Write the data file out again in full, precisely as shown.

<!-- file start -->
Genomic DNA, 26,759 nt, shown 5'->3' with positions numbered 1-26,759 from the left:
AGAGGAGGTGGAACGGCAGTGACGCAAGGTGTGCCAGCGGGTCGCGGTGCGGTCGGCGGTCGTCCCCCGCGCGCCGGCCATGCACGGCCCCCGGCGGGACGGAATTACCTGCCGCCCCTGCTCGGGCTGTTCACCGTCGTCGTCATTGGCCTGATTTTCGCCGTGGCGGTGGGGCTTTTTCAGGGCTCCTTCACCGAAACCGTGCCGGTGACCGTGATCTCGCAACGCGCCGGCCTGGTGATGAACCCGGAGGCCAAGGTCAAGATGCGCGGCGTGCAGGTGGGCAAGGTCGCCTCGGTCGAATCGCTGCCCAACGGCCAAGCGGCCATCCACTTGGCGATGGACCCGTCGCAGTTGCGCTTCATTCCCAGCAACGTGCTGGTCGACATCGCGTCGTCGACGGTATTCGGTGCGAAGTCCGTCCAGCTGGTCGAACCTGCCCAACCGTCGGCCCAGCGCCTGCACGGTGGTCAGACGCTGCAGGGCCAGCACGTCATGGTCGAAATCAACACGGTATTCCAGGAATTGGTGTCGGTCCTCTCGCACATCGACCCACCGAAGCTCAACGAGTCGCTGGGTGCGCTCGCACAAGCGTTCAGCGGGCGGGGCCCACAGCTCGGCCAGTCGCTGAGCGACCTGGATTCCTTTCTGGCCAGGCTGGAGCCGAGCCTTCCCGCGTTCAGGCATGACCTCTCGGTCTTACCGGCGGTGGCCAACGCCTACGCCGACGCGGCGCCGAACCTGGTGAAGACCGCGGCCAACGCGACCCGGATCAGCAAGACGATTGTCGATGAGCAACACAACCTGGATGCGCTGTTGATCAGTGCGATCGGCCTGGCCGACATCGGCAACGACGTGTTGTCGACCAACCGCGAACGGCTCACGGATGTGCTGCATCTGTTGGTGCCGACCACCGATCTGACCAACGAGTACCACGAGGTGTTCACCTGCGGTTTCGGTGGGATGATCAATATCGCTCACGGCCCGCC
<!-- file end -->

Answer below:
Genomic DNA, 26,759 nt, shown 5'->3' with positions numbered 1-26,759 from the left:
AGAGGAGGTGGAACGGCAGTGACGCAAGGTGTGCCAGCGGGTCGCGGTGCGGTCGGCGGTCGTCCCCCGCGCGCCGGCCATGCACGGCCCCCGGCGGGACGGAATTACCTGCCGCCCCTGCTCGGGCTGTTCACCGTCGTCGTCATTGGCCTGATTTTCGCCGTGGCGGTGGGGCTTTTTCAGGGCTCCTTCACCGAAACCGTGCCGGTGACCGTGATCTCGCAACGCGCCGGCCTGGTGATGAACCCGGAGGCCAAGGTCAAGATGCGCGGCGTGCAGGTGGGCAAGGTCGCCTCGGTCGAATCGCTGCCCAACGGCCAAGCGGCCATCCACTTGGCGATGGACCCGTCGCAGTTGCGCTTCATTCCCAGCAACGTGCTGGTCGACATCGCGTCGTCGACGGTATTCGGTGCGAAGTCCGTCCAGCTGGTCGAACCTGCCCAACCGTCGGCCCAGCGCCTGCACGGTGGTCAGACGCTGCAGGGCCAGCACGTCATGGTCGAAATCAACACGGTATTCCAGGAATTGGTGTCGGTCCTCTCGCACATCGACCCACCGAAGCTCAACGAGTCGCTGGGTGCGCTCGCACAAGCGTTCAGCGGGCGGGGCCCACAGCTCGGCCAGTCGCTGAGCGACCTGGATTCCTTTCTGGCCAGGCTGGAGCCGAGCCTTCCCGCGTTCAGGCATGACCTCTCGGTCTTACCGGCGGTGGCCAACGCCTACGCCGACGCGGCGCCGAACCTGGTGAAGACCGCGGCCAACGCGACCCGGATCAGCAAGACGATTGTCGATGAGCAACACAACCTGGATGCGCTGTTGATCAGTGCGATCGGCCTGGCCGACATCGGCAACGACGTGTTGTCGACCAACCGCGAACGGCTCACGGATGTGCTGCATCTGTTGGTGCCGACCACCGATCTGACCAACGAGTACCACGAGGTGTTCACCTGCGGTTTCGGTGGGATGATCAATATCGCTCACGGCCCGCC